Safety Tips - Bears


European Brown BearIf you are planning on walking or wild camping in areas inhabited by bears you may find the following information useful. Please note that the tips and anecdotes contained within this page are not absolute nor prescriptive, but highlighted simply to raise your general awareness to help prevent bear attacks or unwanted encounters. We all love bears, but in certain circumstances that we will explore they can be dangerous.

Bears often wander along the same tracks used by humans, so if you are quiet and the wind is blowing toward you and away from the bear, it may not notice you. If this happened on a blind bend in the forest then you may have a bear encounter and the bear will  make an instant decision to charge or run away. If you are alone the best way to avoid such a scenario is to clap your hands every now and then, especially if you are on a winding track and cannot see far ahead. You should even consider singing whilst walking. Not very practical when you are trying to look for wildlife but very effective in preventing unwanted encounters. The bear won't look for trouble and if given the choice will try and avoid contact with a human.

I have interviewed nine villagers in Ozsdola that have been mauled by brown bears and the circumstances of their attacks were very similar. Usually a man walking alone in darkness looking for his horse or cow that has failed to return to the village, during the months of autumn. Autumn can be a dangerous time as bears use the same paths and roads as humans to enter the village where they raid gardens for apples, plums and pears. Bears usually keep away from human habitation and activity but as food becomes more scare in the forest the bear will take more risks to access a ready source of food to lay down fat for the winter lethargy.

When camping food should not be stored in your tent. There are at least two attacks on backpackers a year in Romania, usually foreign tourists with little comprehension of the threat posed by bears. Traditionally campers cook food just outside their tents. However, in bear country the smell of the food draws bears in and even if you have made a good job of clearing up, it may not be enough to prevent a visit in the night. Therefore your cooking area should be at least 80 metres away from where you are sleeping. When you have finished clearing up, you should then change your clothes before returning to your tent.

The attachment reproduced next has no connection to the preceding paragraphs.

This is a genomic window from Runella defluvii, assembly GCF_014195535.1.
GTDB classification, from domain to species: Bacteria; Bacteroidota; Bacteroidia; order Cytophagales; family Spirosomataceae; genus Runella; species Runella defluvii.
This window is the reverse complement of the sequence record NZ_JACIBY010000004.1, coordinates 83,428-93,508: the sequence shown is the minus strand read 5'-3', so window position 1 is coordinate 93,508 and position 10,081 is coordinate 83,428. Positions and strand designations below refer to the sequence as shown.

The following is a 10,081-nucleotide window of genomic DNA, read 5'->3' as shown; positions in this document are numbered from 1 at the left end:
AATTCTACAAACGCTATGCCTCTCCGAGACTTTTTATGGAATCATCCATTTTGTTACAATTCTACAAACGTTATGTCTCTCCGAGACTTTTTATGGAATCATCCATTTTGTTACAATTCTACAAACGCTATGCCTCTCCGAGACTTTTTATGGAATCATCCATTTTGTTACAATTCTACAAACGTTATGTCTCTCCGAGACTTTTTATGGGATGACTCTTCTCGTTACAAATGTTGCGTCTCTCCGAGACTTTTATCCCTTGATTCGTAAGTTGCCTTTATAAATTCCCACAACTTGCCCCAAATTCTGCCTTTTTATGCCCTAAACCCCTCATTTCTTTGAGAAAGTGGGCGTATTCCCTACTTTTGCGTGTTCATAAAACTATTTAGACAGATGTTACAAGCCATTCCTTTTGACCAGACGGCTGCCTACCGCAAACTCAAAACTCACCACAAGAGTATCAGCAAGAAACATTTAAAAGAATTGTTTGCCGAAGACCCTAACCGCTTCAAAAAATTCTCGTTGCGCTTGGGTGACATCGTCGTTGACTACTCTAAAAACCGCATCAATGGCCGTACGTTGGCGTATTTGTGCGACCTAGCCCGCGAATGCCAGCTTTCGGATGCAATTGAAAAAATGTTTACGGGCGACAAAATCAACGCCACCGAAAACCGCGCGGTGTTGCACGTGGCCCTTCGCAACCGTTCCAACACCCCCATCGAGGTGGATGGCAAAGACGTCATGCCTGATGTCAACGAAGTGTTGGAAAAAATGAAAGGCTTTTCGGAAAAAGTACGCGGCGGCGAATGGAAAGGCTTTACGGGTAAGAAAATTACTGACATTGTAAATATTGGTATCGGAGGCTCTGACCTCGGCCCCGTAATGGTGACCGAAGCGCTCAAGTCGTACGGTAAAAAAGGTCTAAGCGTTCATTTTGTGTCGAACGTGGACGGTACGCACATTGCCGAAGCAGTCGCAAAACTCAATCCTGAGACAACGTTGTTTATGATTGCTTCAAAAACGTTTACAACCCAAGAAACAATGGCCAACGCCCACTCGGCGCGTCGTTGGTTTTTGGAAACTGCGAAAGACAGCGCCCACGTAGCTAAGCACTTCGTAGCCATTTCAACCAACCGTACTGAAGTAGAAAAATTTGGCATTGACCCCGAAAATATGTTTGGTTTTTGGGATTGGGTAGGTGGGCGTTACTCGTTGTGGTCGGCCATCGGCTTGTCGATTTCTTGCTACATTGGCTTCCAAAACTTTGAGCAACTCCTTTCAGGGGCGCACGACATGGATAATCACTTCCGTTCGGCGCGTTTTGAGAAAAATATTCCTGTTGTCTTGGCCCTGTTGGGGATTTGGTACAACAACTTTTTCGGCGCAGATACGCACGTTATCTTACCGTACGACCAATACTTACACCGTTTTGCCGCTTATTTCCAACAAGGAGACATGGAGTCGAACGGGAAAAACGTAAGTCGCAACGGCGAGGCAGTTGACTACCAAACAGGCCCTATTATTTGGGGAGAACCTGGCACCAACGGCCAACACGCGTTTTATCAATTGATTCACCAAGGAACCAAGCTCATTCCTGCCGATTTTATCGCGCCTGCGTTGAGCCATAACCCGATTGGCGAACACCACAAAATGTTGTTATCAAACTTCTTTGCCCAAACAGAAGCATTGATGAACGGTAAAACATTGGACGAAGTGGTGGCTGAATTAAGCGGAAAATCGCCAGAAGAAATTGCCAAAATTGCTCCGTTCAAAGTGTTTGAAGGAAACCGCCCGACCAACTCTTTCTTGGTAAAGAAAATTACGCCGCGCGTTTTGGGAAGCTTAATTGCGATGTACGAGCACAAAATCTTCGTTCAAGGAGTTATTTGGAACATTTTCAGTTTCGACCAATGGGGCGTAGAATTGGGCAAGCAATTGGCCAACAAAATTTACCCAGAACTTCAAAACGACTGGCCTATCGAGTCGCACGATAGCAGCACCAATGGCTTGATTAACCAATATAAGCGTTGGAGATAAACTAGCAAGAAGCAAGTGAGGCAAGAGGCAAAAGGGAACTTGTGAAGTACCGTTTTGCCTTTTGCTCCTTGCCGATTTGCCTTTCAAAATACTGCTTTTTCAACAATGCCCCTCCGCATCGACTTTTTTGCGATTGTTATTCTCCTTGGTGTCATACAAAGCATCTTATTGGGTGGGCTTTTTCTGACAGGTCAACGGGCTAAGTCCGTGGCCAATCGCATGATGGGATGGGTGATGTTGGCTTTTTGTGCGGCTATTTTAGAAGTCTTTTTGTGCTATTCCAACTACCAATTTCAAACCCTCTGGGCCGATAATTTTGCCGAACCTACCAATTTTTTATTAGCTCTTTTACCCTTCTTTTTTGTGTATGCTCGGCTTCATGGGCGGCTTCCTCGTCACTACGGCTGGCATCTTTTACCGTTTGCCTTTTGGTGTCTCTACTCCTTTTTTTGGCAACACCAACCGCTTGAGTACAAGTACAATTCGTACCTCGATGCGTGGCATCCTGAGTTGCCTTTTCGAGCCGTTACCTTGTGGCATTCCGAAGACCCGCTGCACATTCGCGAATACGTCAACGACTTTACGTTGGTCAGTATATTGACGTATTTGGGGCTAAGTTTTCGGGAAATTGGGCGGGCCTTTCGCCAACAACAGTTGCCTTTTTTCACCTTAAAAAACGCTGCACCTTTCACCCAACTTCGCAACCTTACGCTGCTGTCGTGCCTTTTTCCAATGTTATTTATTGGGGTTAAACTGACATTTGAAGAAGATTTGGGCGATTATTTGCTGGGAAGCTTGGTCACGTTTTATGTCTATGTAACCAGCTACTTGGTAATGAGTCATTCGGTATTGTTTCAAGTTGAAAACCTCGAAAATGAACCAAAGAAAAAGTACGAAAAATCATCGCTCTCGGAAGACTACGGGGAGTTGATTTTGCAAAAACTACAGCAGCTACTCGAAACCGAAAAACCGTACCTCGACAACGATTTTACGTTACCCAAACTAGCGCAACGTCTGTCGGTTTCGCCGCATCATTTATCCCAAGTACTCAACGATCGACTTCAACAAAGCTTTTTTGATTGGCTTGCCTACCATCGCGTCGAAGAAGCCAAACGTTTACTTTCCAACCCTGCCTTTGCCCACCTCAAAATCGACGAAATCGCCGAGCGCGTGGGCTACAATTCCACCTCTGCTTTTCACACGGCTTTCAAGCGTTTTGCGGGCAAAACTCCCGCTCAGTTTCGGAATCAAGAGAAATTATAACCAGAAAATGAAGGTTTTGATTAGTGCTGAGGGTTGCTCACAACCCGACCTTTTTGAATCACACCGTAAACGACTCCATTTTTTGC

Brown Bear TrackPreferably food should be stored in airtight containers at night, suspended well off the ground by rope from a tree. The size and type of tree is also important. With a large hardwood tree it is better to hang your food over a tall overhanging branch. Place the food too close to the trunk the bear will simply climb up the tree  and fetch it down. However, it may climb the tree but will be far more reluctant to venture along a branch away from the safety of the trunk. If you are in a pine forest where branches are spindly, it is better to choose a tall but narrow trunk. If the bear gauges that the trunk is not strong enough to take its weight it is unlikely to climb. However, if the bear is very hungry it may knock the tree over. If the latter happens, this is a far better scenario than the bear crashing into your tent when you are asleep.

An all night camp fire is a good idea as bears tend to shy away from fire. However, don't be fooled into thinking that the fire will offset the danger of storing food in your tent. This is especially true in Autumn and spring when bears tend to be ravenous and far more willing to take risks unthinkable at other times of the year when food is plentiful in the forest.